Read my Examiner.com article here
No economic upturn, and minorities, those hit hardest by the Obama “recovery” still consider him a deity. Poverty is being redistributed upward AND downward. Ignorance is bliss, but exceedingly destructive to our nation.
Excerpt: Household incomes are still down 4.4% since the recession ended four years ago. Meanwhile, the unemployment picture may be even worse than we think. The Obama “recovery” continues to impress.
According to a report released this week by Sentier Research, the inflation-adjusted median household income remains $2,380 below where it stood when the Obama “recovery” officially started in June 2009 — a drop of 4.4%.
Sentier’s monthly data, derived from the Census Bureau’s Current Population Survey, show that incomes fell more in the year after the recovery started than it did during the recession itself. And household incomes have basically flat-lined ever since.
“As the unemployment rate and the duration of unemployment remained high,” the authors note, “median annual household income continued its decline.”
The picture gets even grimmer the deeper you dive into the data. The most vulnerable groups — blacks, Hispanics, female-headed families and the young — have fared far worse under Obama than everyone else.
Read full article “IF THIS IS RECOVERY, GOD SAVE US FROM A SLOWDOWN” here.
A fantastic idea that should be developed and implemented immediately if found to be viable and pays for itself. This makes those stupid ugly windmills and solar panel farms obsolete and a thing of the past. The $ Billions that Obama gave to his benefactors was a waste. At least this idea has a lot of forward thinking and potential.
Read full report here.
It may not all be a result of Obamacare, but until all regulations are completed, no one, not even Nancy Pelosi, will really know what the effect will be. The only possible way to reverse this steady drain of regulatory abuse of the economy is to vote Republican in this Fall’s election. Too bad it is too late to even get some of those RINOs out.
Excerpt: Crews has made a working project of his “Tip of the Costberg” report which he regularly updates. In it, he compares the cost of regulations estimated by federal agencies to a much broader list of estimates from multiple federal and independent sources. And even then, he said, it doesn’t include hard-to-calculate costs associated with antitrust intervention, regulation of electricity networks, or the cost of constrained access to natural resources.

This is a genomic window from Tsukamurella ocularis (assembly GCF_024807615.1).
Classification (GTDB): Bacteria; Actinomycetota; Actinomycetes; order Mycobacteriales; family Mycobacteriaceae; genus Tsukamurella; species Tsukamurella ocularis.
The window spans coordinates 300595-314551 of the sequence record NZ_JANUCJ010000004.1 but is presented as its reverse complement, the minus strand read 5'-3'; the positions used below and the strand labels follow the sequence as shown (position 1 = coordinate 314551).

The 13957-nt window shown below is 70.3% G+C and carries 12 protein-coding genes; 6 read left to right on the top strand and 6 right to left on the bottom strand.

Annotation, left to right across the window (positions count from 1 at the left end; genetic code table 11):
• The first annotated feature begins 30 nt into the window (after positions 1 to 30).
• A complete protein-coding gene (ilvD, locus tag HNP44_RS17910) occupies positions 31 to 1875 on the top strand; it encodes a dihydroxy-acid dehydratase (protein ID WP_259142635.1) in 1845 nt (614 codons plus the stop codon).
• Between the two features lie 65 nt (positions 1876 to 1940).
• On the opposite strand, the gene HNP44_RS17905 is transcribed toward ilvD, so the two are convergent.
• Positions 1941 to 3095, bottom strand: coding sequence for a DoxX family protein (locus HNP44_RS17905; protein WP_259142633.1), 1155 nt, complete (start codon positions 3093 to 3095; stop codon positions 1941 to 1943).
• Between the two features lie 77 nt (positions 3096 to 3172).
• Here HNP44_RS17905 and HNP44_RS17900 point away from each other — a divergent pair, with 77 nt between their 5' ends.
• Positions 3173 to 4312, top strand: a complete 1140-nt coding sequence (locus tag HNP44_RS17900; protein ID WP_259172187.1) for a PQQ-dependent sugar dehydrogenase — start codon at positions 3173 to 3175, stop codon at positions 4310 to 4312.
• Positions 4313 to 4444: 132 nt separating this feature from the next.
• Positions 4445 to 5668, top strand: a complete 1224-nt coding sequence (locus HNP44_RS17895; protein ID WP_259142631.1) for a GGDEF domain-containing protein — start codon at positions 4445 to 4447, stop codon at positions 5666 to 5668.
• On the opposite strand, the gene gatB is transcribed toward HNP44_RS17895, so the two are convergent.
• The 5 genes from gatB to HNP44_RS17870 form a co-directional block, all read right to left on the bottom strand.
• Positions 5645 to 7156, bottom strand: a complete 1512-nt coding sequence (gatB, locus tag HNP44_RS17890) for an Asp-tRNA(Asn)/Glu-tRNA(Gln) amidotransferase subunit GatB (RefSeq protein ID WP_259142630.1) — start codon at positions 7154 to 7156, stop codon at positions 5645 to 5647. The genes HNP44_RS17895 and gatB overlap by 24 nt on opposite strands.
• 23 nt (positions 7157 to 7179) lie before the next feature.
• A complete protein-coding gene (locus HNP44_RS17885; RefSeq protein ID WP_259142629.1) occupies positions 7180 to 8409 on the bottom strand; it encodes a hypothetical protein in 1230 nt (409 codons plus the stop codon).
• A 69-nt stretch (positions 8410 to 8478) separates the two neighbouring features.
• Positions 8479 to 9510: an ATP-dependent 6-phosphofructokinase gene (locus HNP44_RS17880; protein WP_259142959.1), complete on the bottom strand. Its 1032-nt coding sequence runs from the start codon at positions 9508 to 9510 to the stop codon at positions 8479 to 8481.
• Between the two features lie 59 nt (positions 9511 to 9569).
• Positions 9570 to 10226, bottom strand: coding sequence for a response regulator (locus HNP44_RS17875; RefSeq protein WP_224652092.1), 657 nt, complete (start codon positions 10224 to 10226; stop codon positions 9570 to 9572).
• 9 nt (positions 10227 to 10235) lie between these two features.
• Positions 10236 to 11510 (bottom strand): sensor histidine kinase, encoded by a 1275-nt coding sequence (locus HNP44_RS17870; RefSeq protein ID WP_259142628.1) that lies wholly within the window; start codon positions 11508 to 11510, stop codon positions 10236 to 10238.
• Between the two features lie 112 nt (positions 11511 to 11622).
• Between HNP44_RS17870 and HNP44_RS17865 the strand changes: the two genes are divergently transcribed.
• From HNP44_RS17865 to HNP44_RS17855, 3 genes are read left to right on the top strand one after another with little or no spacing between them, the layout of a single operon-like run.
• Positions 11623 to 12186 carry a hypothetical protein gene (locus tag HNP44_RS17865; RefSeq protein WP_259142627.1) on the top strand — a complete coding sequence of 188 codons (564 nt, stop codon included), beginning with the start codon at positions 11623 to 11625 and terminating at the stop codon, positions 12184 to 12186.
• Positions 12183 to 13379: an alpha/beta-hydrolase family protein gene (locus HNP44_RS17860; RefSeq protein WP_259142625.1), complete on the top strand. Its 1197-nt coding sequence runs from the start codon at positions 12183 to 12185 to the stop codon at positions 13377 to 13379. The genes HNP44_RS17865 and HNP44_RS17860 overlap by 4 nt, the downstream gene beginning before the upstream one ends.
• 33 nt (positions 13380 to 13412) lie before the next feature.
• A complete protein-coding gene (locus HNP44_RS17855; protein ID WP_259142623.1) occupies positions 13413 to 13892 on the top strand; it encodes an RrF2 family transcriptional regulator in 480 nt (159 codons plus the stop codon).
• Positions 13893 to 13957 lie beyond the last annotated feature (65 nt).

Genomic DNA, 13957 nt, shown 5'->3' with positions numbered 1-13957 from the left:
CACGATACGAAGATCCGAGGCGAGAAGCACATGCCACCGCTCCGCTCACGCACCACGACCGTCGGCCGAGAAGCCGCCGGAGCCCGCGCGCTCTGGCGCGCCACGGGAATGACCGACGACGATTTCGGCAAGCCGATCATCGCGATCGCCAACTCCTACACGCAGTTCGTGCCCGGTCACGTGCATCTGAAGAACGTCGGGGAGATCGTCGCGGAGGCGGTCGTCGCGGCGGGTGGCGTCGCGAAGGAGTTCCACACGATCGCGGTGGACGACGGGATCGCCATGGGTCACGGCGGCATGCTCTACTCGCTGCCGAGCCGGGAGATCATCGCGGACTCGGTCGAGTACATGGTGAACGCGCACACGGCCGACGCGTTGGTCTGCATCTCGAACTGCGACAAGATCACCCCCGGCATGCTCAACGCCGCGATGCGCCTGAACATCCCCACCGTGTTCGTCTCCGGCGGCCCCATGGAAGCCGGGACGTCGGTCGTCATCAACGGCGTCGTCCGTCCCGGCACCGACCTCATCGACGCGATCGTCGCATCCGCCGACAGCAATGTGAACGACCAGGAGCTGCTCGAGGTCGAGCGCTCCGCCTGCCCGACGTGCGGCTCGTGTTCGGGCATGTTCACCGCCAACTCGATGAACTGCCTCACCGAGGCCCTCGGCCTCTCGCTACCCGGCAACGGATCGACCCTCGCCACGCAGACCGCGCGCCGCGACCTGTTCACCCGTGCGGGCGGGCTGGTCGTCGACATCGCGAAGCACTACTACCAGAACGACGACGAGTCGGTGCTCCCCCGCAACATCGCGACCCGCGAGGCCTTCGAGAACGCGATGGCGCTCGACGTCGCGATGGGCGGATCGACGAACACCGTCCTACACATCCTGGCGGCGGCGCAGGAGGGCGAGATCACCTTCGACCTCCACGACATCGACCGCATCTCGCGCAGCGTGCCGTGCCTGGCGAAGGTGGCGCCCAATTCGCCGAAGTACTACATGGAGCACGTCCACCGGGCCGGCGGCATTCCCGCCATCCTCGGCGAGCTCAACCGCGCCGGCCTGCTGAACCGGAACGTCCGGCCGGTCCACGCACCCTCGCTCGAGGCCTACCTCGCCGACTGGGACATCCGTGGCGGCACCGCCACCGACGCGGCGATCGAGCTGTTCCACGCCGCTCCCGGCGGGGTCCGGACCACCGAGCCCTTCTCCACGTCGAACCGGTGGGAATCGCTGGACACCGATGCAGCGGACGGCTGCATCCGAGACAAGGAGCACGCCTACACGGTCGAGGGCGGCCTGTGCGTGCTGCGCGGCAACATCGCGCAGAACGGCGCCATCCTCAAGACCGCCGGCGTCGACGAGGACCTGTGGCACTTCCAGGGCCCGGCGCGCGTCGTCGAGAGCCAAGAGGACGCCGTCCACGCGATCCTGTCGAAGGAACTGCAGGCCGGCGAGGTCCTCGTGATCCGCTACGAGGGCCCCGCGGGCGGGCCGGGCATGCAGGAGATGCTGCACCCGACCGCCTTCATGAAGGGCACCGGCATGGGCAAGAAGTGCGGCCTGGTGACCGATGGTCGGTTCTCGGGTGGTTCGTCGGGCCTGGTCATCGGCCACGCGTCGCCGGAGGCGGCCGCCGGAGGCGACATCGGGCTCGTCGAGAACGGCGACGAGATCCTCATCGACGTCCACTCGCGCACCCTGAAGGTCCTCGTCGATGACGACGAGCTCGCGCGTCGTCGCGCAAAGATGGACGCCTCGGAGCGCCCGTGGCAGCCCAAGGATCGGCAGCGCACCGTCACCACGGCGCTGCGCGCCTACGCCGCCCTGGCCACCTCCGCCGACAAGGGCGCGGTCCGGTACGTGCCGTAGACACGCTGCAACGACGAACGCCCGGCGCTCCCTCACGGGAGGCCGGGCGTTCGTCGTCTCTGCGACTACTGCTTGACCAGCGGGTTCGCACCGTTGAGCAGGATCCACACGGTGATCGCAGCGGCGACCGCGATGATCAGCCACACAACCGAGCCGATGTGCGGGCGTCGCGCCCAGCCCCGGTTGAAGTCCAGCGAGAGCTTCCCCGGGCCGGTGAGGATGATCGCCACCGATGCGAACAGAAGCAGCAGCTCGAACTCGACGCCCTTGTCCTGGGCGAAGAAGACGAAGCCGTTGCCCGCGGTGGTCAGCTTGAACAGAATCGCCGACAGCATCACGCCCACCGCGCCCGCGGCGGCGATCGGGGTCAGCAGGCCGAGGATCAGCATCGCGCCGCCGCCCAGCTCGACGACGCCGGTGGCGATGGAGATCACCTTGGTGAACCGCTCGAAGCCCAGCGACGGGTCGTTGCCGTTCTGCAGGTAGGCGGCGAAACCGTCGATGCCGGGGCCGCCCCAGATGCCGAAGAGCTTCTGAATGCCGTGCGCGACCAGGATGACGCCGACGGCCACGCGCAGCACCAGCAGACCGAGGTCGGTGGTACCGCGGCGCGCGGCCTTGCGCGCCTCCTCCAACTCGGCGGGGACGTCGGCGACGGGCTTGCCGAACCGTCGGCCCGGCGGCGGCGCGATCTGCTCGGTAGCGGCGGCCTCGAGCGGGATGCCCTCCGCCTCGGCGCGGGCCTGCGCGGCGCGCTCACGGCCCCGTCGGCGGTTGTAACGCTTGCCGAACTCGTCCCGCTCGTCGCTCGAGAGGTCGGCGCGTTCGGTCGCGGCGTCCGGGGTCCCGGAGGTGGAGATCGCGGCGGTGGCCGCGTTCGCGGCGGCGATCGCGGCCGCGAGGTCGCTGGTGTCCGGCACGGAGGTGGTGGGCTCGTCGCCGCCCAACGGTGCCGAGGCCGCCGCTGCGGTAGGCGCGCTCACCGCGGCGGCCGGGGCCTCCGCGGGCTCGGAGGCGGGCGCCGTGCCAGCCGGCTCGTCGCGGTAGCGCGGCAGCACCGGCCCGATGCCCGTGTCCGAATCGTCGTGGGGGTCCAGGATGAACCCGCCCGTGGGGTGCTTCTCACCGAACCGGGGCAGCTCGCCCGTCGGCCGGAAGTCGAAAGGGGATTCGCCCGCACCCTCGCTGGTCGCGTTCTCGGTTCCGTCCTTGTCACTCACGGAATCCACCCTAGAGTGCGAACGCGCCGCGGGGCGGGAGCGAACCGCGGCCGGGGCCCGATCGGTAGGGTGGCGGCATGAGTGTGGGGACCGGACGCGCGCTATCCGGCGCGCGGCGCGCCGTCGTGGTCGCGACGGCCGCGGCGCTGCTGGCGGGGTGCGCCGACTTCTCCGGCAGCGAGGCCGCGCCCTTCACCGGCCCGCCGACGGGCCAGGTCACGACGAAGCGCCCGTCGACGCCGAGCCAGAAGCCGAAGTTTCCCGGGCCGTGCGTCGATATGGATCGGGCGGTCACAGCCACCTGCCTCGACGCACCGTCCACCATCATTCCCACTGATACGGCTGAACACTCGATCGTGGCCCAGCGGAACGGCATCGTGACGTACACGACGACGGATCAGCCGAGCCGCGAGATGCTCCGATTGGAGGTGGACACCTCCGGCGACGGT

“While OMB officially reports amounts of only up to $88.6 billion in 2010 dollars,” said Crews, “the non-tax cost of government intervention in the economy, without performing a sweeping survey, appears to total up to $1.806 trillion annually.”
But, he added, “according to back of the envelope surveys and roundups, with gaps big enough to fit the beltway through, that up to $1.806 trillion annually and in many categories perhaps even considerably more, is a defensible assessment of the annual impact on the economy.”
His estimate is close to the $1.7 trillion estimate from the Small Business Administration which the White House distanced itself from. For comparison, the total U.S. GDP is $15 trillion.
The wave of Obama regulations has become a huge sore point in the business world with groups as large as the U.S. Chamber of Commerce down to the International Franchise Association crying for fewer rules. The administration, however, argues that the rules and regulations pushed out under the president have made products and workplaces safer.
Read full article here.
Americans believe that having a secure job is by far the most important requirement for being in the middle class, easily trumping homeownership and a college education, according to a new nationwide Pew Research Center survey of 2,508 adults.
Nearly nine-in-ten adults (86%) say a person needs a secure job to be considered part of the middle class, while just 45% say the same about owning a home, 37% about a college education and 28% about financial investments.
Of the five items tested in the survey question, the only other one seen as essential to a middle-class lifestyle by a majority of the public is health insurance-which for many Americans comes through one’s job. Two-thirds of adults say it’s an essential ticket to a middle-class life.
The public’s view about what it takes to be in the middle class appears to have changed dramatically over the past two decades. In a 1991 nationwide Time/CNN/Yankelovich survey, seven-in-ten respondents said homeownership was essential to being in the middle class, while just one-third said the same about having “a white collar job.”
Go to original Pew Research post here.